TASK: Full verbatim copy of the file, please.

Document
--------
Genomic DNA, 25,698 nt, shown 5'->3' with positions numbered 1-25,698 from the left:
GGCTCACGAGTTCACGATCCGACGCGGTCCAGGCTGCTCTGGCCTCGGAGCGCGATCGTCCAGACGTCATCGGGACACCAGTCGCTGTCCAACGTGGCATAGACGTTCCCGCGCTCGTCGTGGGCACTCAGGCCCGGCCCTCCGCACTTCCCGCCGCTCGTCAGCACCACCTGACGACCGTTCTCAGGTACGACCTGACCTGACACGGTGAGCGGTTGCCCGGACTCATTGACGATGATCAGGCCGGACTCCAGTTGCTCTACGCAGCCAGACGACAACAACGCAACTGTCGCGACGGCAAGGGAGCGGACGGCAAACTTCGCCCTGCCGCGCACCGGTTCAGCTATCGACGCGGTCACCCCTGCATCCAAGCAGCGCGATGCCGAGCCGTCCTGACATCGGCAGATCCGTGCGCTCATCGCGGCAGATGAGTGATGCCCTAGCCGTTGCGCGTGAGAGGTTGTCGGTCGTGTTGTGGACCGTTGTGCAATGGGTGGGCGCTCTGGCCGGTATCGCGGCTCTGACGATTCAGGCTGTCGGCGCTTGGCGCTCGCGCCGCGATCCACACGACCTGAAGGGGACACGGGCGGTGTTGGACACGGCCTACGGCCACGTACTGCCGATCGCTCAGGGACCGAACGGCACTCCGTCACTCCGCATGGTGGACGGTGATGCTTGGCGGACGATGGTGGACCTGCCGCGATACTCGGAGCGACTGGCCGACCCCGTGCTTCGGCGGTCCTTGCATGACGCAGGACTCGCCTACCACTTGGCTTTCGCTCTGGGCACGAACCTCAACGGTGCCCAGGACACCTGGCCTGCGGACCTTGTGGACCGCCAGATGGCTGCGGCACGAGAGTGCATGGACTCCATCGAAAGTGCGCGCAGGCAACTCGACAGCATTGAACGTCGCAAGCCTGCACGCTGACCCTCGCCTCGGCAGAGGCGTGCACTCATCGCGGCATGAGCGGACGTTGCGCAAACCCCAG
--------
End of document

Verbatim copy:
Genomic DNA, 25,698 nt, shown 5'->3' with positions numbered 1-25,698 from the left:
GGCTCACGAGTTCACGATCCGACGCGGTCCAGGCTGCTCTGGCCTCGGAGCGCGATCGTCCAGACGTCATCGGGACACCAGTCGCTGTCCAACGTGGCATAGACGTTCCCGCGCTCGTCGTGGGCACTCAGGCCCGGCCCTCCGCACTTCCCGCCGCTCGTCAGCACCACCTGACGACCGTTCTCAGGTACGACCTGACCTGACACGGTGAGCGGTTGCCCGGACTCATTGACGATGATCAGGCCGGACTCCAGTTGCTCTACGCAGCCAGACGACAACAACGCAACTGTCGCGACGGCAAGGGAGCGGACGGCAAACTTCGCCCTGCCGCGCACCGGTTCAGCTATCGACGCGGTCACCCCTGCATCCAAGCAGCGCGATGCCGAGCCGTCCTGACATCGGCAGATCCGTGCGCTCATCGCGGCAGATGAGTGATGCCCTAGCCGTTGCGCGTGAGAGGTTGTCGGTCGTGTTGTGGACCGTTGTGCAATGGGTGGGCGCTCTGGCCGGTATCGCGGCTCTGACGATTCAGGCTGTCGGCGCTTGGCGCTCGCGCCGCGATCCACACGACCTGAAGGGGACACGGGCGGTGTTGGACACGGCCTACGGCCACGTACTGCCGATCGCTCAGGGACCGAACGGCACTCCGTCACTCCGCATGGTGGACGGTGATGCTTGGCGGACGATGGTGGACCTGCCGCGATACTCGGAGCGACTGGCCGACCCCGTGCTTCGGCGGTCCTTGCATGACGCAGGACTCGCCTACCACTTGGCTTTCGCTCTGGGCACGAACCTCAACGGTGCCCAGGACACCTGGCCTGCGGACCTTGTGGACCGCCAGATGGCTGCGGCACGAGAGTGCATGGACTCCATCGAAAGTGCGCGCAGGCAACTCGACAGCATTGAACGTCGCAAGCCTGCACGCTGACCCTCGCCTCGGCAGAGGCGTGCACTCATCGCGGCATGAGCGGACGTTGCGCAAACCCCAG